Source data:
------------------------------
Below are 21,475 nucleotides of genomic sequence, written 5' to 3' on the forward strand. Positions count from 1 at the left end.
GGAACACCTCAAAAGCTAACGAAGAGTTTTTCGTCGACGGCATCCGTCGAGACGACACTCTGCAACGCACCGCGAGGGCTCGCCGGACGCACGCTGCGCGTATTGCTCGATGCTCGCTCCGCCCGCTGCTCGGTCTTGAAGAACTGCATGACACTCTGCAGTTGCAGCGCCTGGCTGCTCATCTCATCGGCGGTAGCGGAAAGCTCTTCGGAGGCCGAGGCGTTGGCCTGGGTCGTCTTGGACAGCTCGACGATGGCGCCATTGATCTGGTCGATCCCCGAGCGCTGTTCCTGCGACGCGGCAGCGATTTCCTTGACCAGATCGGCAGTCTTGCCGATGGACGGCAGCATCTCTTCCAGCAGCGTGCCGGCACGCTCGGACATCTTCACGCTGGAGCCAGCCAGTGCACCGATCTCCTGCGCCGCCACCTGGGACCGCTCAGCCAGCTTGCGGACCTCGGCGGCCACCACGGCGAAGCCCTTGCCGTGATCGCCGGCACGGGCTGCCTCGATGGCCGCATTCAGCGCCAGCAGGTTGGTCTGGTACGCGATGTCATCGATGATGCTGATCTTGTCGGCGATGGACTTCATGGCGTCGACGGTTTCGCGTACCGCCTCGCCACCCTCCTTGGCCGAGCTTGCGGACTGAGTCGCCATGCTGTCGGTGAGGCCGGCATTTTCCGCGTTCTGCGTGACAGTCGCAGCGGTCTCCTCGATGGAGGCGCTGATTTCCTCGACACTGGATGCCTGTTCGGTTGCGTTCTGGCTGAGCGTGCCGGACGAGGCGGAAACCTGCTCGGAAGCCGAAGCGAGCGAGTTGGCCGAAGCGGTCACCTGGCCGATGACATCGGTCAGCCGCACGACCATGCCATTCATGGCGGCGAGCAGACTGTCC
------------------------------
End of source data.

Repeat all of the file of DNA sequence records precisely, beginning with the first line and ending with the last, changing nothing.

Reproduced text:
Below are 21,475 nucleotides of genomic sequence, written 5' to 3' on the forward strand. Positions count from 1 at the left end.
GGAACACCTCAAAAGCTAACGAAGAGTTTTTCGTCGACGGCATCCGTCGAGACGACACTCTGCAACGCACCGCGAGGGCTCGCCGGACGCACGCTGCGCGTATTGCTCGATGCTCGCTCCGCCCGCTGCTCGGTCTTGAAGAACTGCATGACACTCTGCAGTTGCAGCGCCTGGCTGCTCATCTCATCGGCGGTAGCGGAAAGCTCTTCGGAGGCCGAGGCGTTGGCCTGGGTCGTCTTGGACAGCTCGACGATGGCGCCATTGATCTGGTCGATCCCCGAGCGCTGTTCCTGCGACGCGGCAGCGATTTCCTTGACCAGATCGGCAGTCTTGCCGATGGACGGCAGCATCTCTTCCAGCAGCGTGCCGGCACGCTCGGACATCTTCACGCTGGAGCCAGCCAGTGCACCGATCTCCTGCGCCGCCACCTGGGACCGCTCAGCCAGCTTGCGGACCTCGGCGGCCACCACGGCGAAGCCCTTGCCGTGATCGCCGGCACGGGCTGCCTCGATGGCCGCATTCAGCGCCAGCAGGTTGGTCTGGTACGCGATGTCATCGATGATGCTGATCTTGTCGGCGATGGACTTCATGGCGTCGACGGTTTCGCGTACCGCCTCGCCACCCTCCTTGGCCGAGCTTGCGGACTGAGTCGCCATGCTGTCGGTGAGGCCGGCATTTTCCGCGTTCTGCGTGACAGTCGCAGCGGTCTCCTCGATGGAGGCGCTGATTTCCTCGACACTGGATGCCTGTTCGGTTGCGTTCTGGCTGAGCGTGCCGGACGAGGCGGAAACCTGCTCGGAAGCCGAAGCGAGCGAGTTGGCCGAAGCGGTCACCTGGCCGATGACATCGGTCAGCCGCACGACCATGCCATTCATGGCGGCGAGCAGACTGTCC